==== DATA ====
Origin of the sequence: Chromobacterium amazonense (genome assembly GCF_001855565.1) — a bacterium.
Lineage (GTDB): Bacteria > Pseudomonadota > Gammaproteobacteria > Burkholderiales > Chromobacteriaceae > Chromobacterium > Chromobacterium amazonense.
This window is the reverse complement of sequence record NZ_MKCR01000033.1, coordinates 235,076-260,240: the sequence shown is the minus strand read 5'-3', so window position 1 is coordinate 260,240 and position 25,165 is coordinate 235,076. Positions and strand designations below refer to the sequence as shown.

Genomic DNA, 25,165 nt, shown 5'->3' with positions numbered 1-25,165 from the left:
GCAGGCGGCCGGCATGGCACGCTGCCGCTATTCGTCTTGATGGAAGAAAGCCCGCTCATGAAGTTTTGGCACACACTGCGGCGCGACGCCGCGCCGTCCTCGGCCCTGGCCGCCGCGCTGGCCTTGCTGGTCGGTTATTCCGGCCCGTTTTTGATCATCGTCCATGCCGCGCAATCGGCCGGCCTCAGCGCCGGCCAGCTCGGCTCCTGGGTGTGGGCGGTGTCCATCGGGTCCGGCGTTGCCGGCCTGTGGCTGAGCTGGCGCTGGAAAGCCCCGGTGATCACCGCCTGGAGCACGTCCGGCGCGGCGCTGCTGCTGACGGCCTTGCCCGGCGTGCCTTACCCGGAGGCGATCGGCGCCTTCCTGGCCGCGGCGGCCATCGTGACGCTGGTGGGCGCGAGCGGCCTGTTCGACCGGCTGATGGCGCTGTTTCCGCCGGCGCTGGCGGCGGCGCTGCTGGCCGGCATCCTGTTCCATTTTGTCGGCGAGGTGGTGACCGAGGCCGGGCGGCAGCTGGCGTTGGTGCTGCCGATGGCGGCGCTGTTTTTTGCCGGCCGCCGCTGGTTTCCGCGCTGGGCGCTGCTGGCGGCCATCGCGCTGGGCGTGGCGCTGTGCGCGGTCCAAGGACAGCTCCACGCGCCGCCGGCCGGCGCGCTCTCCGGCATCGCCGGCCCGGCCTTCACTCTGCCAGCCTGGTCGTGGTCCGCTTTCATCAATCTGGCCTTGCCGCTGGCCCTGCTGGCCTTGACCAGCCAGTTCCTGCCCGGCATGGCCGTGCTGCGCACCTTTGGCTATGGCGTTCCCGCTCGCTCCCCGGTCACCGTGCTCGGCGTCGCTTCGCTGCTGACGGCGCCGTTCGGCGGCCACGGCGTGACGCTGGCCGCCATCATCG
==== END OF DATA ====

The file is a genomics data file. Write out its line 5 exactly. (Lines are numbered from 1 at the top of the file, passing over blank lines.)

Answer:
GCAGGCGGCCGGCATGGCACGCTGCCGCTATTCGTCTTGATGGAAGAAAGCCCGCTCATGAAGTTTTGGCACACACTGCGGCGCGACGCCGCGCCGTCCTCGGCCCTGGCCGCCGCGCTGGCCTTGCTGGTCGGTTATTCCGGCCCGTTTTTGATCATCGTCCATGCCGCGCAATCGGCCGGCCTCAGCGCCGGCCAGCTCGGCTCCTGGGTGTGGGCGGTGTCCATCGGGTCCGGCGTTGCCGGCCTGTGGCTGAGCTGGCGCTGGAAAGCCCCGGTGATCACCGCCTGGAGCACGTCCGGCGCGGCGCTGCTGCTGACGGCCTTGCCCGGCGTGCCTTACCCGGAGGCGATCGGCGCCTTCCTGGCCGCGGCGGCCATCGTGACGCTGGTGGGCGCGAGCGGCCTGTTCGACCGGCTGATGGCGCTGTTTCCGCCGGCGCTGGCGGCGGCGCTGCTGGCCGGCATCCTGTTCCATTTTGTCGGCGAGGTGGTGACCGAGGCCGGGCGGCAGCTGGCGTTGGTGCTGCCGATGGCGGCGCTGTTTTTTGCCGGCCGCCGCTGGTTTCCGCGCTGGGCGCTGCTGGCGGCCATCGCGCTGGGCGTGGCGCTGTGCGCGGTCCAAGGACAGCTCCACGCGCCGCCGGCCGGCGCGCTCTCCGGCATCGCCGGCCCGGCCTTCACTCTGCCAGCCTGGTCGTGGTCCGCTTTCATCAATCTGGCCTTGCCGCTGGCCCTGCTGGCCTTGACCAGCCAGTTCCTGCCCGGCATGGCCGTGCTGCGCACCTTTGGCTATGGCGTTCCCGCTCGCTCCCCGGTCACCGTGCTCGGCGTCGCTTCGCTGCTGACGGCGCCGTTCGGCGGCCACGGCGTGACGCTGGCCGCCATCATCG